The Montessori philosophy of education was developed by Dr. Maria Montessori after extensive scientific research, observation and practice. Since the opening of the first Casa del Bambini or Children’s House in Rome in 1907, thousands of schools around the world continue to follow this trusted and timeless method of education.
At its heart, the Montessori method depends on three crucial points, like a triangle, and the relationship between each: the child, the environment, and the teacher.
“It is the child who makes the man, and no man exists who was not made by the child he once was.”
– Maria Montessori
The Montessori classroom is child-centered, following each child’s unique path of interests, personality, and learning style. Children benefit from one-on-one learning and are free to develop at their own pace. A Montessori classroom nurtures the whole child – mind, body and spirit – and focuses on respecting the child in all aspects of care and education. Maria Montessori understood that the young child – ages 3, 4 and 5 – is absorbing the world around him/her and creating the adult he/she will grow to become.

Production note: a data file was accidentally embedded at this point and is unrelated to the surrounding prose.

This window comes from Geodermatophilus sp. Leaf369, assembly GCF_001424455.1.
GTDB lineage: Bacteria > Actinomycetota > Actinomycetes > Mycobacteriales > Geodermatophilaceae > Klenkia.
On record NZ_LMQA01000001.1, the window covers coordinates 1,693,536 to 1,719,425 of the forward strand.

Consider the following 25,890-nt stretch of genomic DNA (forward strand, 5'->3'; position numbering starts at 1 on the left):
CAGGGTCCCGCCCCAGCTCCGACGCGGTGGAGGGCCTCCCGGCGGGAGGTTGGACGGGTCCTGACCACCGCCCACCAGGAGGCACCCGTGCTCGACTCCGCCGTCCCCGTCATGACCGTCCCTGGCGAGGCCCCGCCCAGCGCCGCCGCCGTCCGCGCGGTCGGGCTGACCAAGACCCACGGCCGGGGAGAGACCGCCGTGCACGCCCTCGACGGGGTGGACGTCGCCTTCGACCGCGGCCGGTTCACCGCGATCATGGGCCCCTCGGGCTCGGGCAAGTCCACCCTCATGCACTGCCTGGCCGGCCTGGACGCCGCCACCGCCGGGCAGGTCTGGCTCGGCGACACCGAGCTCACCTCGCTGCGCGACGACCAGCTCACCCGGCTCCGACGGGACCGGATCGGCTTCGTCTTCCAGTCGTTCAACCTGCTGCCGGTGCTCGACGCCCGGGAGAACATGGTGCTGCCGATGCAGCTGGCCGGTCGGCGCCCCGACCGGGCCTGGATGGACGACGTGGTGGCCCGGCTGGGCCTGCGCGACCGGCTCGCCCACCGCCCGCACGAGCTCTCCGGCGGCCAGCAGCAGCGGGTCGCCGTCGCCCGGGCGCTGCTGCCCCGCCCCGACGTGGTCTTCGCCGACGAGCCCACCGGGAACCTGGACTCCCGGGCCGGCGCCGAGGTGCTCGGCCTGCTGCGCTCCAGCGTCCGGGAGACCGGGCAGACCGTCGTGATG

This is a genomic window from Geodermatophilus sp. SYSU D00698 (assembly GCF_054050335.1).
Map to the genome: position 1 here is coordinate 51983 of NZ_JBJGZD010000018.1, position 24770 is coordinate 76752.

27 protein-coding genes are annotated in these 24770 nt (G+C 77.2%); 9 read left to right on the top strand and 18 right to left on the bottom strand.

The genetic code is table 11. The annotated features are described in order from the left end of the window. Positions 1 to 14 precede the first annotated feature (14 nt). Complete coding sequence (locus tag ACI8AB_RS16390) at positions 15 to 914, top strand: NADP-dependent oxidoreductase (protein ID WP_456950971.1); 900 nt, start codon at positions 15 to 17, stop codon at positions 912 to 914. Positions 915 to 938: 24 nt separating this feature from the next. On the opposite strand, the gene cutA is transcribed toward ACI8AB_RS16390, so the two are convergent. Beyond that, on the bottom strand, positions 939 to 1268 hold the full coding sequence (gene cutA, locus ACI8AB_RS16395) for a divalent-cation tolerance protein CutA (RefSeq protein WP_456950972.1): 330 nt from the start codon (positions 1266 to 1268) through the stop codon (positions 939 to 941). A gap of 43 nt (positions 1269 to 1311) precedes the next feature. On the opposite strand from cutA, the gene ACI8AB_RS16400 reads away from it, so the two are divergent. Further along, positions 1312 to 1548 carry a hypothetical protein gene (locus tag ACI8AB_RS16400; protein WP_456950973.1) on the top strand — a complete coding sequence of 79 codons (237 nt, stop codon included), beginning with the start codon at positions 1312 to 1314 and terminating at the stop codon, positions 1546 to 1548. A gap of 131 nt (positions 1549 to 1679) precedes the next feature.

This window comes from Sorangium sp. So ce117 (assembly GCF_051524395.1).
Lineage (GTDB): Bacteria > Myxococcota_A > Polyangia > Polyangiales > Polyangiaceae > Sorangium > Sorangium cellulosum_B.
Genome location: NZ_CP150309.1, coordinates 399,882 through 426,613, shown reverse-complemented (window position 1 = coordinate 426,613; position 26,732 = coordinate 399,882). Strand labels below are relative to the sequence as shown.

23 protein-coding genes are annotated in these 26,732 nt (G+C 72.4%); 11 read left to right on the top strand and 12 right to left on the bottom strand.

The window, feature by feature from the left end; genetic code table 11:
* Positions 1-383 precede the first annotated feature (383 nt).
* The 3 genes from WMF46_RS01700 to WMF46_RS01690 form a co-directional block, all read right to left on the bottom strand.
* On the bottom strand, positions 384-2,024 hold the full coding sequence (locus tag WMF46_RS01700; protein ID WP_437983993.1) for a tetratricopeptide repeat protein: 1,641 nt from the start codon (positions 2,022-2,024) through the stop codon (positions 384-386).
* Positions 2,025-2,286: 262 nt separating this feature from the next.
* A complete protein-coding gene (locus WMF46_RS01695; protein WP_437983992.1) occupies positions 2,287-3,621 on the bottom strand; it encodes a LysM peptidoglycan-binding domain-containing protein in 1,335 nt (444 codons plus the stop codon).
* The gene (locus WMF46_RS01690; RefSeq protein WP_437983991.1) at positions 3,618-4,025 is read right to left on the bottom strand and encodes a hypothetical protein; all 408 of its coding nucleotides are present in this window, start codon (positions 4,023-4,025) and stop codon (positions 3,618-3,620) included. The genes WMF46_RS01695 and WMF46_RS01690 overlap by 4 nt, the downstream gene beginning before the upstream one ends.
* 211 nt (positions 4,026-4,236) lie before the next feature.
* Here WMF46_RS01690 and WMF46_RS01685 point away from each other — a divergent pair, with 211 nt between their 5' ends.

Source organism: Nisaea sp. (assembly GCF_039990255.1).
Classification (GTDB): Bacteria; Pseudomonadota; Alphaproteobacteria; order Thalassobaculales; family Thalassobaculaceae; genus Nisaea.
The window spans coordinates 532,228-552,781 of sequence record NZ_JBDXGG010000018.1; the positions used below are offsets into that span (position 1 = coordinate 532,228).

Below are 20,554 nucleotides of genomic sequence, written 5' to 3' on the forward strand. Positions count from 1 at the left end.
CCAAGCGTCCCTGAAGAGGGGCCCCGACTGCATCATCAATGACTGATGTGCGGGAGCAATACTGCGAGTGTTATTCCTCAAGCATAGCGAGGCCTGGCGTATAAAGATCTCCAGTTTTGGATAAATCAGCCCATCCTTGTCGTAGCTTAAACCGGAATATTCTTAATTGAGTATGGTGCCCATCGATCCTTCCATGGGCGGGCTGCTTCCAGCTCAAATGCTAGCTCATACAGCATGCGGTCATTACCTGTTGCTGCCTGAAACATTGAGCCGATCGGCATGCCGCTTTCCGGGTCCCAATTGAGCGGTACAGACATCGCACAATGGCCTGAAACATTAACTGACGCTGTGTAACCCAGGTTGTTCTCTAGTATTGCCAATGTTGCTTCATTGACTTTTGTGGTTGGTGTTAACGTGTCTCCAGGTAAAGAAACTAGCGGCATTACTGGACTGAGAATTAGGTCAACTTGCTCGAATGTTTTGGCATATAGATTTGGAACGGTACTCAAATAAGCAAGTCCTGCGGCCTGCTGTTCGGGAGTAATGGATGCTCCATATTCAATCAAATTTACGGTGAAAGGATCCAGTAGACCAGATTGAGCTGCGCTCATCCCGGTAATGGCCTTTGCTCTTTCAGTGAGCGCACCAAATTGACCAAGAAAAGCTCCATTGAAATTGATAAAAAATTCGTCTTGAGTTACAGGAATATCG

A Montessori classroom, also known as the prepared environment, is a place where a child can grow and develop naturally. The prepared environment, built of furniture appropriately sized and didactic materials accessible and useful to children, is a beautiful space, inviting and comforting to the child. It consists of a community of children working together, a feeling of love, peace and joy, and ultimately, is a space which provides the best conditions for development.
The Montessori teacher, trained and certified in the Montessori method, serves as the link between the child and the environment. Through quiet observation and careful presentation of lessons, she connects the child to the work on the shelves, guiding the growth and development of each student individually. Montessori often compares the teacher to the sun whose light awakens the interest of the child: “This is our mission: to cast a ray of light and pass on … This then is the first duty of an educator: to stir up life but leave it free to develop.”